Dog Training Tips: Do's and Don'ts

Training a dog has numerous benefits for both you and your pooch. It is crucial for dogs to live happily with their family; it helps avoid unwanted behaviors, and it enhances a person's bond with their pet. Here are some basic dog training tips that cover do’s and don’ts to help set up you and your dog for success.

Do’s: How to effectively teach a dog

Let’s start with the dog training tips that we want to focus on doing:

Take baby steps. Have a clear idea of the behavior you want, and then break down the training required into small, attainable steps. Dogs learn better and enjoy training sessions more if they are successful and receive a reward. (Hey, who doesn’t?) If your dog doesn’t seem to be understanding what you’re asking, think about how you can make the training process easier. For example, if you are trying to teach the cue “down” and your dog just sits with a puzzled look on their face, start by rewarding your dog for simply lowering their head. Then increase the criteria from there.  

Be consistent. Dogs are exceptionally good with details. To your dog, “sit,” “sit down,” and “Fido, sit” are different cues. With that in mind, make sure you are using exactly the same cue every time you ask your dog for a particular behavior. This strategy will help to avoid frustration on the part of you and your dog, and it will help your dog to understand what you are asking.

Use positive reinforcement. Positive reinforcement means rewarding your dog with treats, toys, praise, or whatever motivates them. Just like humans, dogs want some payoff for working. You can’t expect your dog to continually work for nothing. With that said, don’t overestimate how much praise means to your pet. (It’s great when your boss says “Good job,” but you also want that more tangible reward: your paycheck.) So be generous with the treat or toy rewards, especially at the beginning. Once your dog learns a behavior, you can adjust the reward schedule, but you’ll want to keep rewarding them periodically for a job well done.

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Seek help from a qualified professional for challenging behaviors. Dogs are complex beings and can exhibit behaviors that are beyond the scope of the average person to change. For challenging behavior, consult a qualified professional dog trainer or behaviorist.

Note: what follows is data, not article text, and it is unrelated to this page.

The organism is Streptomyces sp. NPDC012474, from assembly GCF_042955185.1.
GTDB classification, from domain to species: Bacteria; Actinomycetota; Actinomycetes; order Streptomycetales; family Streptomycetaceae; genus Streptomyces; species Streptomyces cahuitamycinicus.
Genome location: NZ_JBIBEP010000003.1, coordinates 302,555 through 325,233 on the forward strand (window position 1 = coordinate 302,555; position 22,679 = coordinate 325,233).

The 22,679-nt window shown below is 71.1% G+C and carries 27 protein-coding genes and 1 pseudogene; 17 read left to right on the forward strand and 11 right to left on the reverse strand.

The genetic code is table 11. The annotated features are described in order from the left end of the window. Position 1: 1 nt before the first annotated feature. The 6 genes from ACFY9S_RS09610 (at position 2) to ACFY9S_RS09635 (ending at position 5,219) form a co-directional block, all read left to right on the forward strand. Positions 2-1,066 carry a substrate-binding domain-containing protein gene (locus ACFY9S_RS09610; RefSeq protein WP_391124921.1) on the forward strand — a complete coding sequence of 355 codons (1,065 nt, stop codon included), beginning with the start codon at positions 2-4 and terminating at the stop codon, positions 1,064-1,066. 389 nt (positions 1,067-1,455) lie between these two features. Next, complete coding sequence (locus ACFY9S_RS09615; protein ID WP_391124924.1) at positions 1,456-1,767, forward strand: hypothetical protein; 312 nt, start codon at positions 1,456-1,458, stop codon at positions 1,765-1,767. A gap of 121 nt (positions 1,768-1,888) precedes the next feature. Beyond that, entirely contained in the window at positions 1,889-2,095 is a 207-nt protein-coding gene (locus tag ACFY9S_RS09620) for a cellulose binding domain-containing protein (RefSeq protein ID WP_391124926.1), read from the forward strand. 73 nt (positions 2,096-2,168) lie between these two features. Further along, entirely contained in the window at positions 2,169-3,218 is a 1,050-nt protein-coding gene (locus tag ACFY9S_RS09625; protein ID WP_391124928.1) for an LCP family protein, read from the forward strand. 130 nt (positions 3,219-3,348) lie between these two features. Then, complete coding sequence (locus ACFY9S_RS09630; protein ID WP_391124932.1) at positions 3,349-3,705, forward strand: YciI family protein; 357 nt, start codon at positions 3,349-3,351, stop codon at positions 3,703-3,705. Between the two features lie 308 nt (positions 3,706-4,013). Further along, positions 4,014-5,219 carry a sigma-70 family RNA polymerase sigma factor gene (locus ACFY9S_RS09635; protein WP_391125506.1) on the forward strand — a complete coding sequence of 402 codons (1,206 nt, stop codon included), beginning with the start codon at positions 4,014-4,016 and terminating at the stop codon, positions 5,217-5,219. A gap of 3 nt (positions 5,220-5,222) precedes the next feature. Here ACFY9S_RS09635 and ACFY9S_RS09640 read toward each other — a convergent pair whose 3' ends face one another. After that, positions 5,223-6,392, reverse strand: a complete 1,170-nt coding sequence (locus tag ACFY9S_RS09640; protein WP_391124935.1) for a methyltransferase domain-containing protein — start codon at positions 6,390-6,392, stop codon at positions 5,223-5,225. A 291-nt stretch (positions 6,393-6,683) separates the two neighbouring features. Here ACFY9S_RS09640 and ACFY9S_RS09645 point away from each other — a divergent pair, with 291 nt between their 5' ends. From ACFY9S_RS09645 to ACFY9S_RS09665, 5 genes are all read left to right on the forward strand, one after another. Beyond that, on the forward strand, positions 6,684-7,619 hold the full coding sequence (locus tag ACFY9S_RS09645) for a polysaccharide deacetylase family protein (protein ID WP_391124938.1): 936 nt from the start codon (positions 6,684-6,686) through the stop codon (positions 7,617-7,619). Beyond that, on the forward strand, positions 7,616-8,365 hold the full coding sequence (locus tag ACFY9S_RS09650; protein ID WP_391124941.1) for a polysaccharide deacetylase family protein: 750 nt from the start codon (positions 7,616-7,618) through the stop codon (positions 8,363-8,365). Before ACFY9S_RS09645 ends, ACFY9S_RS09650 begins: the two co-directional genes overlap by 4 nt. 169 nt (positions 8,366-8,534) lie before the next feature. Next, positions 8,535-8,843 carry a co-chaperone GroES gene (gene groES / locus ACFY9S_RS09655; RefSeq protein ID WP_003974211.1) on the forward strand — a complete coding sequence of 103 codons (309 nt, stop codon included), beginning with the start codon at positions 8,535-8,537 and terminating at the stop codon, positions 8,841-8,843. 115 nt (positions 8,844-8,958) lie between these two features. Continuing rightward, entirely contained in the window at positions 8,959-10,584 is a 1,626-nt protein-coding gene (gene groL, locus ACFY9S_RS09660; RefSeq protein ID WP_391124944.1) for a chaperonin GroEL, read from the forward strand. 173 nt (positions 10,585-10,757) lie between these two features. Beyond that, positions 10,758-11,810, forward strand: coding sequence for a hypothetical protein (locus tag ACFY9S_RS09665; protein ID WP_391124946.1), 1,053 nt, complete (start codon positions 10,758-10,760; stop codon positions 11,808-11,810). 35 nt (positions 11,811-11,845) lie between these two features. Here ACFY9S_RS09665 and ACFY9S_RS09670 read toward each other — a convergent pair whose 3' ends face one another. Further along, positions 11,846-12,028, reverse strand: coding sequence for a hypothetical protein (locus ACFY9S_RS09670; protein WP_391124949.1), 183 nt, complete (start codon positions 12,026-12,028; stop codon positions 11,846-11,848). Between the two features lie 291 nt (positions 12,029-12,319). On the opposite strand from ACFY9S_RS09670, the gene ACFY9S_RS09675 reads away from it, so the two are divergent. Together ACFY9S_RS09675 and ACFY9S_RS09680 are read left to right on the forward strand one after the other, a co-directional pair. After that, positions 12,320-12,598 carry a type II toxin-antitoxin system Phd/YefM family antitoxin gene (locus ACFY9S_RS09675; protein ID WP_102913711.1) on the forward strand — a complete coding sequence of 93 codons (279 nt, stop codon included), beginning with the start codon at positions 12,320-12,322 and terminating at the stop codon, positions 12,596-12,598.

Don’ts: Common dog training mistakes

And now for common dog training mistakes that we need to focus on not doing:

Don’t have your training sessions go longer than 20 minutes. Most dogs do best with training sessions of 10 to 15 minutes, so keep that in mind. Even five minutes of training can be very effective, especially if you are able to do it multiple times per day.

Don’t start training someplace with a lot of distractions. Like people, dogs learn more effectively if they aren’t distracted by a busy, noisy environment. For example, if you’re trying to teach your dog to sit, start the training in a quiet room in your home rather than at the neighborhood park, where you’d have to compete with animals, other people, and noises for your dog’s attention. Once your dog is consistently performing the behavior on cue, you can start to proof it. “Proofing” means practicing a behavior in different environments and situations until the dog generalizes the desired behavior and can do it anywhere, even with distractions.

Don’t use pain, fear, or intimidation when training. Always start with positive reinforcement when beginning to train your dog. Immediately jumping to methods that are not force free can result in a shaky relationship with your dog as well as results that are not as effective or long lasting. Training should be fun for the dog, not a scary and unpleasant experience.  

Don’t get frustrated if you have a bad training session. Learning isn’t linear, and your dog might fluctuate in their progress from day to day. Stay calm, keep the big picture in mind, and do your best with the dog you have in front of you. If it’s not working, then stop the session and try again later or the following day.

Remember, this is about establishing long-term behavior for a long-term relationship. So take it slowly, and above all have fun. 

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